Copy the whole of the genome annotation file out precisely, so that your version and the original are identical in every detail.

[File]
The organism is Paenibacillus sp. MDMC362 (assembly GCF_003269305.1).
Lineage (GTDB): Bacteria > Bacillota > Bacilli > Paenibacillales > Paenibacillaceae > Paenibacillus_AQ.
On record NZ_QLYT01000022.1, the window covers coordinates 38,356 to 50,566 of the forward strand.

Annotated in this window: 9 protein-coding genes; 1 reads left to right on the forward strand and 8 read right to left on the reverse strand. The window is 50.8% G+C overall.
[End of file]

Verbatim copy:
The organism is Paenibacillus sp. MDMC362 (assembly GCF_003269305.1).
Lineage (GTDB): Bacteria > Bacillota > Bacilli > Paenibacillales > Paenibacillaceae > Paenibacillus_AQ.
On record NZ_QLYT01000022.1, the window covers coordinates 38,356 to 50,566 of the forward strand.

Annotated in this window: 9 protein-coding genes; 1 reads left to right on the forward strand and 8 read right to left on the reverse strand. The window is 50.8% G+C overall.